'The Raid' review: "A brutal and engrossing action thriller"

Published Mar 22 2012, 10:59 GMT  |  By

Director: Gareth Evans; Screenwriter: Gareth Evans; Starring: Iko Uwais, Yayan Ruhian, Ananda George, Ray Sahetapy, Doni Alamsyah; Running time: 100 mins; Certificate: 18

The Raid


Have you heard the one about the Welshman who wrote and directed a martial arts film set in Jakarta? It's bloody brilliant. What may initially sound like a joke delivers a powerful punchline in Gareth Evans's brutal and engrossing action thriller.

A simple tale of a group of police officers trapped in an apartment block infested with criminals is given a ferocious visual treatment by Evans. The audacious fight sequences are pure and raw spectacle, often leaving you wondering how in the hell the actors pulled off the moves. Not that the movie leaves you much time to ponder, given that it hurtles along at breakneck speed.

Many modern action movies try to generate cinematic adrenalin and visceral thrills through quickfire cutting, but Evans adopts the opposite strategy. His long, uninterrupted and unflinching shots serve to place the viewer in the heart of the battle and masterfully highlight the jaw-dropping choreography and physical skills of the performers. One does wonder how many of the cast ended up in A&E during filming!

The Raid
The Raid wouldn't be nearly as effective if it lacked a human core. Someone to root for amidst the carnage. This is provided by the sensational Iko Uwais as Rama, a loyal and moral SWAT team officer who is determined to overthrow the ruthless drugs baron who rules the apartment and rescue his crooked brother at the same time.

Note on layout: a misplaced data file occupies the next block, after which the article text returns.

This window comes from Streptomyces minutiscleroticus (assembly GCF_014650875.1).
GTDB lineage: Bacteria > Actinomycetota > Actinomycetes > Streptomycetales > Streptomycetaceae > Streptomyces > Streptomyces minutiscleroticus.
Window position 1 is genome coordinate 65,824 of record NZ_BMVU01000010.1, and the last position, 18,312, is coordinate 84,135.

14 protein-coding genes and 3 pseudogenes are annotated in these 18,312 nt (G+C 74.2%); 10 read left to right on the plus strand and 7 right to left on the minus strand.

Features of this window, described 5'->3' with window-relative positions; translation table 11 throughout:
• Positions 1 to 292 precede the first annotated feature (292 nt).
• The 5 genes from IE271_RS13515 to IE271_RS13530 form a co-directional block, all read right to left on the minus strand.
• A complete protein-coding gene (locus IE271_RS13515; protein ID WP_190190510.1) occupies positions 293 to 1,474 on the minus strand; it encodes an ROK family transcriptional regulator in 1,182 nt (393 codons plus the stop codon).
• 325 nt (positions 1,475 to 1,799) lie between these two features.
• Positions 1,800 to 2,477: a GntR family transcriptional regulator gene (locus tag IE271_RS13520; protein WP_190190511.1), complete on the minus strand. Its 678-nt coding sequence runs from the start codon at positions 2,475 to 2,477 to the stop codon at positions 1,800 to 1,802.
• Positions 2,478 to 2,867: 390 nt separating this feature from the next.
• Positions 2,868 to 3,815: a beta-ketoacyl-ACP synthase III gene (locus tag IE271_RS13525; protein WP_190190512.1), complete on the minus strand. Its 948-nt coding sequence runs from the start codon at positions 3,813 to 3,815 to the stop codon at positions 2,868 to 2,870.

Sympathy for his plight is also bolstered by that staple of the genre - a pregnant wife stuck at home hoping for her husband's safe return. Hardly original, but it's barely dwelled upon and that morsel of narrative information is sufficient cause to root for Rama when combined with the earnest nature of Uwais's performance and his character's noble intentions.

One easily ignored 'star' of the movie is the apartment block itself. Its claustrophobic and dangerous environment lends itself superbly to the action and premise, much like the similar building in the impressive Spanish horror flick [REC]. As for the menacing marauders who roam the floors in search of blood, they are led by the terrifying Mad Dog - played in a mesmerising manner by Yayan Ruhian.

Knives, guns, chairs, light bulbs and anything that isn't bolted to the floor is a potential lethal weapon in this arena. As for the clever use of a fridge in one sequence, it totally shows up Indiana Jones's mind-boggling use of the food storage facility in The Kingdom of the Crystal Skull!

Packed full of innovation and excitement, The Raid could well turn out to be a game changer for the genre.